Though it is relatively close to the Siam-Malaya-Javan region, home to crops such as banana, sugar cane, coconut, breadfruit and mangosteen, Australia has no native crops aside from Macadamia nut. All other foods grown there originally came from elsewhere. Wheat is a good example: with more than 29 millions tons produced in 2012, Australia is one of the world’s largest producers, but the crop was domesticated in the Middle East. The same concept is true for all of Australia’s most important crops, including barley, sugar cane, rapeseed, cotton, sorghum, grapes, and potatoes.

It therefore may be surprising to realize that Australia contains a wealth of wild relatives of a number of important crops. “Cousins” to the major foods we eat, crop wild relatives contain a diversity of important traits for disease resistance and yield improvement, and may provide critical contributions to breeding for adaptation to climate change.

The crop wild relatives of Australia include over 150 taxa related to more than 10 crops of major significance -- from the world's most important oil crop (soybean), and one of the world's most important cereals (rice), to crops of major importance for food security in Sub-Saharan Africa (sorghum) and South Asia (pigeon pea).

In Australia, the greatest wealth of these wild genetic resources occurs in the northern, tropical region, from Western Australia, Northern Territory, and Queensland. And although crop wild relatives are found in all states, this northern region is also where the highest priorities for further collecting are to be found.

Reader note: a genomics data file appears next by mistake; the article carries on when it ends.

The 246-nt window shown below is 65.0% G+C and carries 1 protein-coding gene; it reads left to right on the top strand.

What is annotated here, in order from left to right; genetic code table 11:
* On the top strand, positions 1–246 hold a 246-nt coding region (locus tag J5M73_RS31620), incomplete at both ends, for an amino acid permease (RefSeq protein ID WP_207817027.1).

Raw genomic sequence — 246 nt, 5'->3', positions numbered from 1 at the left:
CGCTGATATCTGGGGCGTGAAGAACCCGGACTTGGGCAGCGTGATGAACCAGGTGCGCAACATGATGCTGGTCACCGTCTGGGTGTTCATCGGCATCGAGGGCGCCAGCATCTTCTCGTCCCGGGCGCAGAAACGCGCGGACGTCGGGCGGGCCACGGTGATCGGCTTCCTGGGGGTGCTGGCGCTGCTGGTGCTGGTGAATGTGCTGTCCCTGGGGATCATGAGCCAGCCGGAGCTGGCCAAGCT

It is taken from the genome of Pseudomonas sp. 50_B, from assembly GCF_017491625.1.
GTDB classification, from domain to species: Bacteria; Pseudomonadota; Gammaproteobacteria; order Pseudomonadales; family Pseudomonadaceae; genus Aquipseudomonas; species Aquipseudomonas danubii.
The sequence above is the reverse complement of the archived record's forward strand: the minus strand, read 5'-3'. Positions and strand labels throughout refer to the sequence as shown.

Australia has a high number of priority species that still need to be collected.  The map above shows hotspots for collecting needs for crop wild relatives in Australia that are in the greatest need of collecting.

Some of these crop wild relatives have already served as important donors of traits for crop improvement, such as wild rice Oryza rufipogon, which has proved extremely important to rice for traits such as pest and disease resistance. Others await discovery of their particular value for crop breeding.

Included in the 16 boxes that were recently deposited in the Svalbard Global Seed Vault are indigenous Australian native plants. “Australia's first contribution to the global genepool of genetic resources being truly Australian material”, says Australian Grains Genebank (AGG) leader Sally Norton.

This is a major step for Australia in the conservation of wild relatives, which will undoubtedly influence the future of the country’s – and the world’s – agriculture.


The International Center for Tropical Agriculture (CIAT) has carried out a gap analysis that helps prioritize the species and locations of crop wild relatives that are in most need of collection. 
The work is part of a project led by the Global Crop Diversity Trust in partnership with the Royal Botanic Gardens, Kew and is supported by the Government of Norway. This 10-year project focuses on the wild species in the genepools of 26 crops of major importance to food security that fall under Annex 1 of the International Treaty on Plant Genetic Resources for Food and Agriculture.

  • Developed under the project “Adapting Agriculture to Climate Change: Collecting, Protecting, and Preparing Crop Wild Relatives” and building upon its activities, the Crop Wild Relatives website is dedicated to compiling and providing information on the taxonomy, distribution, conservation status and breeding potential of the wild relatives of major crops.
  • A “Prioritized crop wild relative inventory to help underpin global food security” was published last October in Biological Conservation. The study brings together critical primary information on crop wild relatives’ species identities—distributions and relatedness information— on a global scale in order to inform conservation efforts.

For More Information on Australia’s work on the conservation of crop diversity: